No Olympic breather, here comes Beijing in less than six months

TOKYO – Another Olympic Games with more layers of dissent and debate than Tokyo are less than six months away in Beijing.

The postponement of Tokyo 2020 to 2021 because of the global COVID-19 pandemic pushed the Summer Games into the timeline territory of a Winter Games.

Tokyo’s organizing committee and the International Olympic Committee were questioned and criticized in the weeks before the opening ceremonies and during the Games over whether it was prudent to hold an international multi-sport festival while coronavirus numbers spiked in the city.

The world will not likely be entirely free of the COVID-19 pandemic before Beijing’s Feb. 4 opening ceremonies for the Winter Olympics.

The coronavirus is expected to again be the backdrop of an Olympic Games in terms of restrictions and protocols for participants.

Beyond the pandemic, however, is the rising volume of criticism directed at China for its human rights records and calls from various quarters for a boycott of Beijing’s Winter Games in 2022.

The United States is among countries accusing China of committing genocide in its treatment of Uyghurs. Canada’s high-profile diplomatic breach with China is well into a third year.

Canadians Michael Spavor and Michael Kovrig have been detained by China since the arrest of Huawei executive Meng Wanzhou at Vancouver’s airport in December, 2018.

Canada acted on an extradition request from the U.S. government, which alleges she misled bank HSBC of the telecom’s relationship with Skycom Tech and put the bank at risk of violating sanctions against Iran.

Prime Minister Justin Trudeau has called the detention of the Canadian men “arbitrary” and “unacceptable.”

The Canadian Olympic Committee and Canadian Paralympic Committee stated their intention to compete in Beijing in February, which was a year out from the Winter Games.

The COC’s chief executive officer maintains that position even if the boycott drumbeats grow louder in the coming weeks.

“We’re not at all naive from the fact that those that have serious concerns about our presence there, that will continue to augment,” David Shoemaker said Sunday in Tokyo during a COC virtual news conference.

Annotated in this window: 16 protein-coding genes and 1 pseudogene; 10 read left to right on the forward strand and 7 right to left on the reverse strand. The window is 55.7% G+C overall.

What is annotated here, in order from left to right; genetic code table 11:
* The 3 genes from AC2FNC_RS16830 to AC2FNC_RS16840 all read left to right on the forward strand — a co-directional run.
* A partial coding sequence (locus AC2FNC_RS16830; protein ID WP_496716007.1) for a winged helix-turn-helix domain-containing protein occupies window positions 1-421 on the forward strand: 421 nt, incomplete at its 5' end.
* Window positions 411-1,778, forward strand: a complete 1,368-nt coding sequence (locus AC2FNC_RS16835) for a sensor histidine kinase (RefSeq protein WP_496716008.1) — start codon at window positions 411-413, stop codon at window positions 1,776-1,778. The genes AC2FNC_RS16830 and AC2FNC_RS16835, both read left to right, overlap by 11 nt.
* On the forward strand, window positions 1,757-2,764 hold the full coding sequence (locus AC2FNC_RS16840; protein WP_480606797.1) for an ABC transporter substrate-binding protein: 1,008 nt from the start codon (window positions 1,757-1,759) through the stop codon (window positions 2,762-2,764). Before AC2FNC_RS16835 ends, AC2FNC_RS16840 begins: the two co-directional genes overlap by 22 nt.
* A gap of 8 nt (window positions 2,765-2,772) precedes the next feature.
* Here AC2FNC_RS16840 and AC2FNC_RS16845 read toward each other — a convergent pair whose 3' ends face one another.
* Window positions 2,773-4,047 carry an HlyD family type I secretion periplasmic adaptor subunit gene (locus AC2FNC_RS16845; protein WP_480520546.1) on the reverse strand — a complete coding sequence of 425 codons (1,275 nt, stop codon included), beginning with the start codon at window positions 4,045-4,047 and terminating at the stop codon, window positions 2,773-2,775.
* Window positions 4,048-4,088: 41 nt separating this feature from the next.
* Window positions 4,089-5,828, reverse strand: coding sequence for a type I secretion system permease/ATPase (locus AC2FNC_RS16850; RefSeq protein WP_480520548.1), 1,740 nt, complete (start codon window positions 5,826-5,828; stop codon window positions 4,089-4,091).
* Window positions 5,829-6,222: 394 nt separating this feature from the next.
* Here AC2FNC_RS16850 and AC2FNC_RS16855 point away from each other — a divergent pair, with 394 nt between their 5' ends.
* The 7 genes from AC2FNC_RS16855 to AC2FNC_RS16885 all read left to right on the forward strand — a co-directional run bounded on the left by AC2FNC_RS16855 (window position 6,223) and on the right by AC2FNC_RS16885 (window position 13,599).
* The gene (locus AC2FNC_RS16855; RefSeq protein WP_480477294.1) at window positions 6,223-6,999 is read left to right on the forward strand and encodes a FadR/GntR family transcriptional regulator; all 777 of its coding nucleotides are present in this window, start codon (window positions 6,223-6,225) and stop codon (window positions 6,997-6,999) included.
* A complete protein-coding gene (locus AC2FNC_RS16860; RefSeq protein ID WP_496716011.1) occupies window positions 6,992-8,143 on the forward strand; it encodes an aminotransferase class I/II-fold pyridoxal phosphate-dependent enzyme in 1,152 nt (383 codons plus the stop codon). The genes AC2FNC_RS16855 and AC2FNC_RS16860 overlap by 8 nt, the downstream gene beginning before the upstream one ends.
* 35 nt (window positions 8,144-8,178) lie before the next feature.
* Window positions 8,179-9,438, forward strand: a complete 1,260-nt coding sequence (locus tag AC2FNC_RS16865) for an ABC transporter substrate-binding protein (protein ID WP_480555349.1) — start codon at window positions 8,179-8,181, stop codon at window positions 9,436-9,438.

“Make no mistake that we have serious concerns about what’s going on in the host country. Canadians have serious concerns about what’s going on in the host country.

“We’ve discussed them with the Canadian government, the Canadian ambassador at length and we’re confident those issues are being dealt with on a government-to-government basis.”

Canada joined a boycott of the 1980 Summer Olympics in Moscow in protest of the Soviet Union’s invasion of Afghanistan.

The Soviets didn’t leave Afghanistan for almost a decade and led retaliatory Eastern Bloc boycott of Los Angeles in 1984.

“We believe strongly that a boycott’s not the answer,” Shoemaker said. “”Sport has this unique power to bring people together. We’re seeing it here.

“Team Canada’s presence in Beijing, the dialogue that can be created by our presence, the inspiration among youngsters and generations to come for our winter performance at those Games, is something that we should cherish.

“We’re very much committed to those Games.”

The last time a summer and winter Olympics were held so close together was in 1992 in Barcelona and Albertville, France respectively.

The two properties began alternating every two years after that, which resulted in another Winter Olympics in Lillehammer, Norway in 1994.

When Tokyo 2020 was postponed to Tokyo 2021 in the spring of last year, the COC altered its operations to prepare for both Tokyo and Beijing.

“We realized that we had to do things very differently,” Shoemaker said.

“We’ve had a dedicated team of people that have been concentrating solely on preparing Team Canada operationally and from a performance standpoint on our effort in Beijing. We hope that will pay dividends.”

Canada’s 24 medals in Tokyo was the best performance at a non-boycotted Summer Olympics and ranked the country 11th. Seven gold tied for the most since Barcelona at a non-boycotted Games.

Expectations for Winter Olympics are higher, however, because Canada is a winter-sport powerhouse. Canada ranked third in overall medals and gold with 29 and 11 respectively in Pyeongchang, South Korea, in 2018.

The pandemic has affected the country’s winter athletes unevenly.

Skiers, snowboarders and sliders managed to get some semblance of a season in last winter because the risk of virus transmission was deemed lower in an outdoor sport.

Indoor rink athletes — figure skaters, speedskaters and the national women’s hockey team — had little with which to work.

“All the rink sports were not able to either train or compete,” said Own The Podium chief executive officer Anne Merklinger.

“Even though we had the curling bubble in Calgary, the curling athletes were really not able to train and compete as they normally would.”

Canadian athletes have a few months to catch up, but only a few.

This report by The Canadian Press was first published Aug. 9, 2021.

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